At Vulture, Boris Kachka looks into the recent trend of publishing “mega-books,” with the hopes of answering a seemingly straightforward question: “When did book get so freaking enormous?” In his analysis, Kachka touches upon works by Knausgaard, Tartt, and Catton, all authors of recent works of significant length that have received a great deal of literary acclaim....more
That gratuitous attention to detail may explain why these scenes jump out at readers, but it doesn’t explain Knausgaard’s minor obsession with shit.
For Flavorwire, Jonathon Sturgeon works to define “contemporary” literature and wonders where Karl Knausgaard’s My Struggle fits into the mix. What he ultimately argues is that contemporary literature is often “project based,” and that Knausgaard’s self-exploratory novel is the most definitive example of this kind of work in recent times:
Not only does the title My Struggle claim for Knausgaard the agency to define his own project, it also points to the audacity of its own belatedness.
Did Harry Potter turn us into serial readers? Alexander Chee suggests J.K. Rowling and Karl Ove Knausgaard aren’t all that different:
We are all after that word-lust, the novel that makes us want to read it as quickly as possible, and when we find it, we experience the paradoxical desire to stay inside the world the writer has created—which is impossible if we read quickly, unless there’s a sequel.
Amy Shearn makes the case for the struggle of author Dorothy Miller Richardson.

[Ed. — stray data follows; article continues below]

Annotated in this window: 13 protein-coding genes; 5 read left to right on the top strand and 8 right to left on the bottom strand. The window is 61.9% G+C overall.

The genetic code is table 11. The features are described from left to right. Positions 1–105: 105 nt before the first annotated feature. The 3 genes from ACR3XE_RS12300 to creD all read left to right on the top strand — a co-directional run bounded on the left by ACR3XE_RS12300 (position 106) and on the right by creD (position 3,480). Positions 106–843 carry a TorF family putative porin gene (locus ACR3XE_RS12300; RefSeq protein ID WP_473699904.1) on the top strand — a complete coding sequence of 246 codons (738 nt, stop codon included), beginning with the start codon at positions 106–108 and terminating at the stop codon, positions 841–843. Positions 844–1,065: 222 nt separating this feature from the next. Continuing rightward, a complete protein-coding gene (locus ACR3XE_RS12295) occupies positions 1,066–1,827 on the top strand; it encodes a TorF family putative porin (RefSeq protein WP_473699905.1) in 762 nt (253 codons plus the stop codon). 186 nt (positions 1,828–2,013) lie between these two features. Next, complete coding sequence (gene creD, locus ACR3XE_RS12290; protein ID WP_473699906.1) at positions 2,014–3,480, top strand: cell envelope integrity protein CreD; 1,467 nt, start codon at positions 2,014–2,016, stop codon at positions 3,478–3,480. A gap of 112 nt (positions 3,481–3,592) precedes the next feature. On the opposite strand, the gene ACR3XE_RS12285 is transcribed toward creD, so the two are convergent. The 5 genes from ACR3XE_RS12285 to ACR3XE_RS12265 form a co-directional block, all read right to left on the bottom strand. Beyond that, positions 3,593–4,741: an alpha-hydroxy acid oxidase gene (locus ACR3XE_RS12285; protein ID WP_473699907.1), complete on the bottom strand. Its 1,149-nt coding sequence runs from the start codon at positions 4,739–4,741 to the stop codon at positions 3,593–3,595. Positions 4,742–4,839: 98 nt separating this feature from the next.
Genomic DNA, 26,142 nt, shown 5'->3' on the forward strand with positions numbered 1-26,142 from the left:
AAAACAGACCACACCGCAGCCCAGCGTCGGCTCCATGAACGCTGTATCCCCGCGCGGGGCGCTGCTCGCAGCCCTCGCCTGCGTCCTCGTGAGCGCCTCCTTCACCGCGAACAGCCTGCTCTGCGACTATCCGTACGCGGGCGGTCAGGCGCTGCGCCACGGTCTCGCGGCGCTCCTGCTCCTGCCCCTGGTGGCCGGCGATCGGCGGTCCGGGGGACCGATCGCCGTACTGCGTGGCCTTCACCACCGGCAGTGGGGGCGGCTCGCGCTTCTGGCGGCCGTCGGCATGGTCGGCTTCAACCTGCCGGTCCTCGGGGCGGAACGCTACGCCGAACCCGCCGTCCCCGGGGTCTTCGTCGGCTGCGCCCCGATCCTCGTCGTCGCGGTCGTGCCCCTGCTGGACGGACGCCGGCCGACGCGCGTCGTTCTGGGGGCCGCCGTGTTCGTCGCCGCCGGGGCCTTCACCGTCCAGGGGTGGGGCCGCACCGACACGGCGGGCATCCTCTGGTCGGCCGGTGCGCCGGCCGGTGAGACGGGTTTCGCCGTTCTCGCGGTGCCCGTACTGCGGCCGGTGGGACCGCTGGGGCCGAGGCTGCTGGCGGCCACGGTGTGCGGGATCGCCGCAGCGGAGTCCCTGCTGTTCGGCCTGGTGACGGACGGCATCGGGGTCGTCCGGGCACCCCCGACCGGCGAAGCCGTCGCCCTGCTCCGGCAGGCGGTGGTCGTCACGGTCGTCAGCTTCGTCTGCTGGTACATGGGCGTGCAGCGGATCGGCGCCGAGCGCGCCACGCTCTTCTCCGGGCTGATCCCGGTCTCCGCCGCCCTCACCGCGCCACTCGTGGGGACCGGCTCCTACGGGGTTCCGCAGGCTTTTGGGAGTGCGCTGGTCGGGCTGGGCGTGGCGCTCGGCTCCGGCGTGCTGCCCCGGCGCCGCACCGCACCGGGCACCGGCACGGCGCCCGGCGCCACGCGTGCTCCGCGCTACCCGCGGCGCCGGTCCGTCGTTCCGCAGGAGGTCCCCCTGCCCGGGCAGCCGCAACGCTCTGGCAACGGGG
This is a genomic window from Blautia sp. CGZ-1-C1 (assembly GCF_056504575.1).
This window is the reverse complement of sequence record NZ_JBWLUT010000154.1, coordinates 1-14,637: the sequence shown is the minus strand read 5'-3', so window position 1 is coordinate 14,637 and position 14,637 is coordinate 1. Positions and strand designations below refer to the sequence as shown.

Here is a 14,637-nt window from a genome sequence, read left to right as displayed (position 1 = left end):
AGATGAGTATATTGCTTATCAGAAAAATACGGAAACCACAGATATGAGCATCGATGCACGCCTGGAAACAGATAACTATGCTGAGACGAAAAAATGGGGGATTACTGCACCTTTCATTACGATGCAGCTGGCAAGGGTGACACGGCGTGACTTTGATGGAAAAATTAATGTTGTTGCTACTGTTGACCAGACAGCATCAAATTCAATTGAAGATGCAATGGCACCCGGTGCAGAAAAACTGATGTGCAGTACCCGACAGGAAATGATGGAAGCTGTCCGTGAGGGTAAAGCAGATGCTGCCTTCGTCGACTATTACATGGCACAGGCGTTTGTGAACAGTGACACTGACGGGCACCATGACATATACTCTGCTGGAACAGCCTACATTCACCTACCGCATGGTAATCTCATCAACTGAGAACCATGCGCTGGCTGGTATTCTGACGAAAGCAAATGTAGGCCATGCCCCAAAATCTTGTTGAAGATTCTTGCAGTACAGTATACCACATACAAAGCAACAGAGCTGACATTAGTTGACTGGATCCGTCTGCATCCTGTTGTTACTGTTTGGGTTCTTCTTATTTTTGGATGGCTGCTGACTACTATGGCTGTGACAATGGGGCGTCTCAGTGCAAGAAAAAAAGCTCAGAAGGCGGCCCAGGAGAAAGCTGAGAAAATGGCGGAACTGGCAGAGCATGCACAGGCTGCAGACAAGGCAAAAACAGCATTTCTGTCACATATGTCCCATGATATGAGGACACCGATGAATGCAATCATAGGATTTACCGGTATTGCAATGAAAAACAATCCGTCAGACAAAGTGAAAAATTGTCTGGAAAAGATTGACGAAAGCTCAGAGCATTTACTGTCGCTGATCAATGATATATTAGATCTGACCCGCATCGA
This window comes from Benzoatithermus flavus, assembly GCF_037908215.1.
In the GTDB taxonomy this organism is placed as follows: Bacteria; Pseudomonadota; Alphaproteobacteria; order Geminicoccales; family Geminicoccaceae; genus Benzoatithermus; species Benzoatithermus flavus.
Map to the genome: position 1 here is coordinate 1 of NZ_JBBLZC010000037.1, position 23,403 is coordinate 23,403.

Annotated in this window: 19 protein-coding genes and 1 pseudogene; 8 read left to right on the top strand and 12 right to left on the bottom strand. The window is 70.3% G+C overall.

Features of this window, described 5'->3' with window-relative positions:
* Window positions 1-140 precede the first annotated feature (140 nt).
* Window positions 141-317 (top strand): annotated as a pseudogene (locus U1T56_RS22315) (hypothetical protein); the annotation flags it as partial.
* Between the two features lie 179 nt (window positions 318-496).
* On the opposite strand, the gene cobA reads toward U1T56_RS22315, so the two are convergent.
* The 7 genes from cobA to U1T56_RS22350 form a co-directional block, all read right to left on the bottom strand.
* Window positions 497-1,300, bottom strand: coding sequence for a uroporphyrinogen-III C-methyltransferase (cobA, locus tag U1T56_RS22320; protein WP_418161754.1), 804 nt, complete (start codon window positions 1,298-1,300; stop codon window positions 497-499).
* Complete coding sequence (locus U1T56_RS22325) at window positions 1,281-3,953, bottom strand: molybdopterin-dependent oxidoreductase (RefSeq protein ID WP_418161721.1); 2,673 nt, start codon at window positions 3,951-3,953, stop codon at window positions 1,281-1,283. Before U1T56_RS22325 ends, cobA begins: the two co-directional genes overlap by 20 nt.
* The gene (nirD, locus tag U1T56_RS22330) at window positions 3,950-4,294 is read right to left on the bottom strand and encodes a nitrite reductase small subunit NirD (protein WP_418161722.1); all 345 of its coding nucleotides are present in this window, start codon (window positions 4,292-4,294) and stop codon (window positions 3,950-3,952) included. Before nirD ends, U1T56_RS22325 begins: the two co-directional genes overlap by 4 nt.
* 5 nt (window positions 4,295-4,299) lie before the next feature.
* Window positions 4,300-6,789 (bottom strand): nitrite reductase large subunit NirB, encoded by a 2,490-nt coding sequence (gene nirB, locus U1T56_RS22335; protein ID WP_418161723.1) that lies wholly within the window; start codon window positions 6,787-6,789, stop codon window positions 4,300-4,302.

As much as I do love my dear prolific weirdo Knausgaard, he hasn’t really done anything all that revolutionary. In fact, exactly a century ago, England saw the beginnings of a similarly expansive novel brimming with what Ben Lerner called Knausgaard’s “radical inclusiveness … style-less style … apparently equal fascination with everything.” And no, I don’t mean Proust or Joyce, although at the time the writer was often mentioned in the same breath.
(n.); the condition or quality of being in a place, of being located or situated; whereness or ubication; from the Latin ubi (“where”)
“I love repetition. I love doing the same thing at the same time and in the same place, day in and day out.
I’m a Proustian in that sense, I believe in memories outside of consciousness, and this is just a way to find them. Writing is a way to get access to them. The thing you feel if you smell something, or hear something, if you hear music from the ’80s, and then you are back there with your whole body for maybe ten seconds, and it is very good.
In a recently tweeted series of amateur photos, artist and writer Szilvia Molnar satirizes the figure of the cool male writer so often conveyed in author portraits by the presence of a cigarette. Having noticed a discrepancy between the portrayal of Karl Ove Knausgaard and Zadie Smith in promotional photos for a publishing event, Molnar took it upon herself to reveal the manufactured ridiculousness of the serious cool-guy image with selfies that can’t possibly be taken seriously....more